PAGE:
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Twitter bots have always been a business

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Many of us remember the Twitter revolution. Twitter was social, it was live, it was raw, and it seemed flawed with character limits (which led to some interesting workarounds). I was actually there when I arrived at the South by Southwest Festival in Austin in March 2007. It was truly remarkable.Seeing the value of its brevity, I early users Using Twitter for Business and Social Purposes. The company I was running at the time was reaching out to developers, who were heavy users of Twitter in the early days.

Elon Musk’s takeover on Twitter exposed something that few people could see at the time. became. What they were selling was worse than vaporware. Because the majority of people assumed the “Twitterverse” was real. So I thought these were real people, real trends, real upvotes, real accounts. Twitter’s real business has never been people or their opinions. Over time, unobserved and uncontrolled forces allowed their product to morph through bots, fake accounts, fake followers, fake trends, and fake headlines. I got

Bots are the ultimate hack

It’s no surprise that most people are on the lookout for malicious cyberattacks, but the impact of bots in everyday places stays under the general radar. Bots give people a lot of money, power and influence. Perception of influence is very powerful. The influence of fake accounts and fake campaigns can result in one person becoming president and another being ineligible for the office. They can ruin the reputation of people, groups and companies and spread lies. These influences may cause the cryptocurrency market to thrive (or thrive). They created, or at least influenced, the memestock phenomenon. Wealth can be made or lost through the power of bots, and I have flagged this from the beginning on every available platform.

Bots are tricks that invade our normal, day-to-day forums where we expect other people to interact. This intrusion is the ultimate hack. Because when we participate in forums, social channels, and public conversation arenas, we expect to be with real people in real conversations. But somewhere along the line, somehow, bots have probably infiltrated every platform out there, so that seems highly unlikely.The situation with Twitter proves it.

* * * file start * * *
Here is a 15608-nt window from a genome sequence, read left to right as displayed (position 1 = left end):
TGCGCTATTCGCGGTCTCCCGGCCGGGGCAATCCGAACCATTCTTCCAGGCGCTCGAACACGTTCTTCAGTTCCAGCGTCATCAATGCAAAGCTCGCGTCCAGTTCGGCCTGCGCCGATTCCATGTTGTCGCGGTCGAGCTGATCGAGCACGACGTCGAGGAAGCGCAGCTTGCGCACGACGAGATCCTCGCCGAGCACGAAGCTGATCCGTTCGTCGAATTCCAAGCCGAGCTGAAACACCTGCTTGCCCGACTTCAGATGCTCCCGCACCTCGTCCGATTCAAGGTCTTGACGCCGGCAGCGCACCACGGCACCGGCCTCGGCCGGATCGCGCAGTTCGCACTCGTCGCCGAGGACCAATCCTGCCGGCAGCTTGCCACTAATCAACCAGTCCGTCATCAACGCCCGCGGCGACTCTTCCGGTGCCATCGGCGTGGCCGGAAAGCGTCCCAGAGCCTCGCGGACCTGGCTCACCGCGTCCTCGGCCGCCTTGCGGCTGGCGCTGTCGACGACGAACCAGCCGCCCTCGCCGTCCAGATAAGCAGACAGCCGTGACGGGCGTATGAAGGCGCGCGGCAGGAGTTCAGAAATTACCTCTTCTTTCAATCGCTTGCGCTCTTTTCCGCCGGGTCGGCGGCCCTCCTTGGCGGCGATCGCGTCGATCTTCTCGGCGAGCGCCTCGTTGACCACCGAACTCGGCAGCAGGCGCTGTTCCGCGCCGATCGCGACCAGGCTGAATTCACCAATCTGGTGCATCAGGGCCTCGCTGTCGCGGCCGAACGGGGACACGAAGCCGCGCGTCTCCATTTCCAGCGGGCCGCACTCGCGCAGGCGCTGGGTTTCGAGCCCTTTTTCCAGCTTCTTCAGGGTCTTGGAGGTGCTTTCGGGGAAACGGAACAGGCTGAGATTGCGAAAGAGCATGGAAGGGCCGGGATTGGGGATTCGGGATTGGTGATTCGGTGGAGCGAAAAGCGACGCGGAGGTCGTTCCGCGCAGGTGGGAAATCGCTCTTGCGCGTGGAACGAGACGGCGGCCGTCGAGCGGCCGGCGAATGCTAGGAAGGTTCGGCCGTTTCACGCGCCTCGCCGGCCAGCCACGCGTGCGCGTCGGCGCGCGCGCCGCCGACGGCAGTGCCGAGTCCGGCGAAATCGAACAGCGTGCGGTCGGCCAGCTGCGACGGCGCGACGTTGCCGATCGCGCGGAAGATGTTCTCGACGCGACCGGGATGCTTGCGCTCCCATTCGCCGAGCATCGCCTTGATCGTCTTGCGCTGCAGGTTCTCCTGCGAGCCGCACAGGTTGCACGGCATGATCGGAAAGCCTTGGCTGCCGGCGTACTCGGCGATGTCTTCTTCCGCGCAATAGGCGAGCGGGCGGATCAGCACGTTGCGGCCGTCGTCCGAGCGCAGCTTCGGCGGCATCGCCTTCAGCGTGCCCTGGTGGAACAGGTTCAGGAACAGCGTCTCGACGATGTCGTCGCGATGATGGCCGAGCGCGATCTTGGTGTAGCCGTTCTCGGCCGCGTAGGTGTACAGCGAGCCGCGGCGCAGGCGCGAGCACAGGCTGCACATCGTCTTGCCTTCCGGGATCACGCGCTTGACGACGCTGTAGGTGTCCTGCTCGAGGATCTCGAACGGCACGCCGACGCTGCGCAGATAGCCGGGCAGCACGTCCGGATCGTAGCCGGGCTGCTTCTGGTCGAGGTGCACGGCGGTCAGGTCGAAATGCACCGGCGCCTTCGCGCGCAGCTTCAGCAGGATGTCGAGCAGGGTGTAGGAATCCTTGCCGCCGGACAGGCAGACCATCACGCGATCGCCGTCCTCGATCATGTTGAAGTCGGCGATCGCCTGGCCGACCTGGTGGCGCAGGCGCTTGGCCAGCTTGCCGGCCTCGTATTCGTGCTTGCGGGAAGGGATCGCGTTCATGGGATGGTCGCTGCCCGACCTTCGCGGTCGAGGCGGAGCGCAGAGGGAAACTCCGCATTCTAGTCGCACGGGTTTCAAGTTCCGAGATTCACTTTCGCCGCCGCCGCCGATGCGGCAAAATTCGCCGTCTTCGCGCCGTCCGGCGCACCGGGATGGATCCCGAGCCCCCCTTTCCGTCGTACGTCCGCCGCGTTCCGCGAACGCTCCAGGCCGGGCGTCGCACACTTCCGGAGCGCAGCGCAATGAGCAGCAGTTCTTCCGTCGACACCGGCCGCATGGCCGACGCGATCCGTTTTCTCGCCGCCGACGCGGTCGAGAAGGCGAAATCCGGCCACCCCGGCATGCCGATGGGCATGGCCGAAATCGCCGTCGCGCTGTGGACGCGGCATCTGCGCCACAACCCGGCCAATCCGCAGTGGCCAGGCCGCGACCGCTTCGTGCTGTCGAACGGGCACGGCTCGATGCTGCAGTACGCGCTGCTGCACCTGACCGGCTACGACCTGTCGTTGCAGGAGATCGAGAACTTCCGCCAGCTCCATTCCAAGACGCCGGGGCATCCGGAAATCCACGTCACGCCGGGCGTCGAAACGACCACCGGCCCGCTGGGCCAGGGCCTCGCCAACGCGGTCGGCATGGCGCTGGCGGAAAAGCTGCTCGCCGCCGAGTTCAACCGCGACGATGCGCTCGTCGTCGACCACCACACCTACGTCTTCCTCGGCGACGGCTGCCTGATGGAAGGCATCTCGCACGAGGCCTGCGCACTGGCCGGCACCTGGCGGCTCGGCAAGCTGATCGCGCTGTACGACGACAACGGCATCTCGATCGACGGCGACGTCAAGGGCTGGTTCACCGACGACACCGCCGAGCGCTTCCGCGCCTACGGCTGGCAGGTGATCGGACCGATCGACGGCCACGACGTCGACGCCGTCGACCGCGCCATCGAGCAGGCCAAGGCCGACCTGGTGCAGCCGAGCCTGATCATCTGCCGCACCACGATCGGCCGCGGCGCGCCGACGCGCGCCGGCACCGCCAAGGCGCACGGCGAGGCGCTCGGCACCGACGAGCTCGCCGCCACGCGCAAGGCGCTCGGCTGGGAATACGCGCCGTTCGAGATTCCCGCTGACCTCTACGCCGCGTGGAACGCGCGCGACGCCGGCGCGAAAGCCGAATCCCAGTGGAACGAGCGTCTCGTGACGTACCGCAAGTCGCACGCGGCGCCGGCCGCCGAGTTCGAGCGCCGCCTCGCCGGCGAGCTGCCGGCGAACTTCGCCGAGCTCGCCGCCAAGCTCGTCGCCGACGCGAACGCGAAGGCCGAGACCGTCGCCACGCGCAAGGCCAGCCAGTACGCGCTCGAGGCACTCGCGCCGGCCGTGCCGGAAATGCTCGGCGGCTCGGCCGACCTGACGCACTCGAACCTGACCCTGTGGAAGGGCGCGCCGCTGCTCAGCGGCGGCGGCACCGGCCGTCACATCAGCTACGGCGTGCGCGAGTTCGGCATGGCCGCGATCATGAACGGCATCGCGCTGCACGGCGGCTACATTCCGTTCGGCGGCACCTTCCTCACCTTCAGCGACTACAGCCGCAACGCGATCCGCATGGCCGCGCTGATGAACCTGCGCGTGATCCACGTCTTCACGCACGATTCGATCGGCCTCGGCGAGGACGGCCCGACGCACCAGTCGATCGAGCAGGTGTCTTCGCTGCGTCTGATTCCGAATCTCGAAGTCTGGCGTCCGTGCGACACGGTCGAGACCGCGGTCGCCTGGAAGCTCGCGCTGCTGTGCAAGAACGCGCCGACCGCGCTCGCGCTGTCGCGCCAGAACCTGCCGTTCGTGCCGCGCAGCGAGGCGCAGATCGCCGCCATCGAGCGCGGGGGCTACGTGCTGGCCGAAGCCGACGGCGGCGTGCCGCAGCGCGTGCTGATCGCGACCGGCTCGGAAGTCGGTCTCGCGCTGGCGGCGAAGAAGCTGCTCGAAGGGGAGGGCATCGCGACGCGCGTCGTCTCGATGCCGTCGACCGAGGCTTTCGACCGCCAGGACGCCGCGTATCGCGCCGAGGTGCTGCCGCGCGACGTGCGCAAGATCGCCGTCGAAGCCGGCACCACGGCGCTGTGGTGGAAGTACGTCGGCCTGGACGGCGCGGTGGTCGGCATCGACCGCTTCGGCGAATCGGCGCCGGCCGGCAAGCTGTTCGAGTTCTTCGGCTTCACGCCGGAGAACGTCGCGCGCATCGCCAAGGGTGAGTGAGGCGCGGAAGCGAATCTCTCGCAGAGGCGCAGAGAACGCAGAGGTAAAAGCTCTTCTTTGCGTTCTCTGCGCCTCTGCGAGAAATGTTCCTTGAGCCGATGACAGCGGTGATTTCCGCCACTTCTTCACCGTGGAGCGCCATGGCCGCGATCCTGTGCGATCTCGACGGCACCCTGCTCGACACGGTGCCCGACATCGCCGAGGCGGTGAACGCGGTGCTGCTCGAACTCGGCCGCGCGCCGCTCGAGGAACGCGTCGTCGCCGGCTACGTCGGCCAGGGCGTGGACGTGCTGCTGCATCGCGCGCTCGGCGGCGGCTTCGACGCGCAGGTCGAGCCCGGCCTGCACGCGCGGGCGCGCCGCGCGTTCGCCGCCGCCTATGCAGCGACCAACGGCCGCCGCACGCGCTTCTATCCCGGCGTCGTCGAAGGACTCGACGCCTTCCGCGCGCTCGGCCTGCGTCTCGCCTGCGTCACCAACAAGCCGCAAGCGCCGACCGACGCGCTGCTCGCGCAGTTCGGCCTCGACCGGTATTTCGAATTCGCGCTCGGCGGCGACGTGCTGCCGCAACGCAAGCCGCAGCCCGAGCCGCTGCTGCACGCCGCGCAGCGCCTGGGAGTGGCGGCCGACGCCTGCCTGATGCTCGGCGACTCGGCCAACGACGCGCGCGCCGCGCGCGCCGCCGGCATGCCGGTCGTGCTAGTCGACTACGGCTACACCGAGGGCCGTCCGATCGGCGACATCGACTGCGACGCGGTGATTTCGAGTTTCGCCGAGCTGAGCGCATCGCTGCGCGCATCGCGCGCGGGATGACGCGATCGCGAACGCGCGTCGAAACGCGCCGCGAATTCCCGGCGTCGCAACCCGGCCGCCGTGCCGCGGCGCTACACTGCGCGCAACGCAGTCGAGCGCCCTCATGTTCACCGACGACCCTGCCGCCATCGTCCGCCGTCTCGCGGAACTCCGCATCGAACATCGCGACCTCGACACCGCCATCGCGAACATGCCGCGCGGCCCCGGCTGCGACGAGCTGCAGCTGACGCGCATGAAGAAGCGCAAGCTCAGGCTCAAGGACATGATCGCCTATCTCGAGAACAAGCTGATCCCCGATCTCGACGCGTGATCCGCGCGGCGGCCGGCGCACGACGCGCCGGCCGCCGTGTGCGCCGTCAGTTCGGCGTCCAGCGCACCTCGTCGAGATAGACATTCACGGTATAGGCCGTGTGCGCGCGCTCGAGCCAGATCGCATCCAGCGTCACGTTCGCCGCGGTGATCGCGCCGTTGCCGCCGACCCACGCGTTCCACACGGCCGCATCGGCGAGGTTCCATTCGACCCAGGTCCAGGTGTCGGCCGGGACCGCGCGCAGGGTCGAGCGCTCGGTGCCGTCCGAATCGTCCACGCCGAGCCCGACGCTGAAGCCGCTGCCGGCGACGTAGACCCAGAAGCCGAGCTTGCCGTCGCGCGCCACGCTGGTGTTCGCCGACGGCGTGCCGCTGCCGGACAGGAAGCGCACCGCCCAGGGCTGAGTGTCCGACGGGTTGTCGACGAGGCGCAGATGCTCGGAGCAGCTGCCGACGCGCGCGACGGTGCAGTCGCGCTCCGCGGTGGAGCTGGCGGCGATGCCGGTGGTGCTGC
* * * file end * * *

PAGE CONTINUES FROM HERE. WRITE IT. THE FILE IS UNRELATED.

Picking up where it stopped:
Worse, and somewhat surprisingly, all of this bot’s clout can be bought for the right price. You can also find all fragments in the ground.

Sunlight also disinfects bots

“Sunlight is said to be the best disinfectant.” This famous phrase by Supreme Court Justice Louis Brandeis comes to mind during this Twitter debacle. Elon Musk’s campaign hoped that buying Twitter and then refusing to buy it would draw enough sunlight into the room that the public would begin to realize that everything might not be what it seems. hoping.

This event can occur over time, so we’ve decided to change the number of real bots, all fake accounts, and the algorithms that control the inner workings of trends, hashtags, and who gets kicked off the platform. more likely to be confirmed.

loss of credibility

The promise of self-learning and intelligent computing should never have been fulfilled this way. It’s time for events to turn this ship around. It is particularly frustrating that the bot phenomenon could have been prevented with proper authenticity and authentication. These technologies were available in 2007 and are still available today. Despite all the warning signs, Twitter lacked the will to implement them.

In the real world, people are always validating. People don’t stand in the middle of an intersection and get financial advice from passing cars. To take that scenario even further, imagine that the car is self-driving and has a message on it designed to throw money out the window.

That’s not what people do. They go to those who are qualified and can demonstrate their expertise in financial matters. The real world relies on reference, research, and eye-to-eye conversation before forming an opinion or making a decision. Humans always verify.

find your way home

Now, all this deception and the presence of bots seems to be destroying Twitter’s financial value. With lawsuits on the horizon, the whole mess will likely take years before Twitter becomes just a shell, much like Myspace’s last years. anything can happen Shareholders can sue the board of directors. The company will likely sue Mr. Musk. Musk will probably sue the company for fraud or whatever.

Ultimately, the decision to foster and create falsehoods in a community where genuine users expect authenticity is a grand disgrace. Other platforms and social media companies (such as Reddit and Facebook) should also take extra precautions before it’s too late.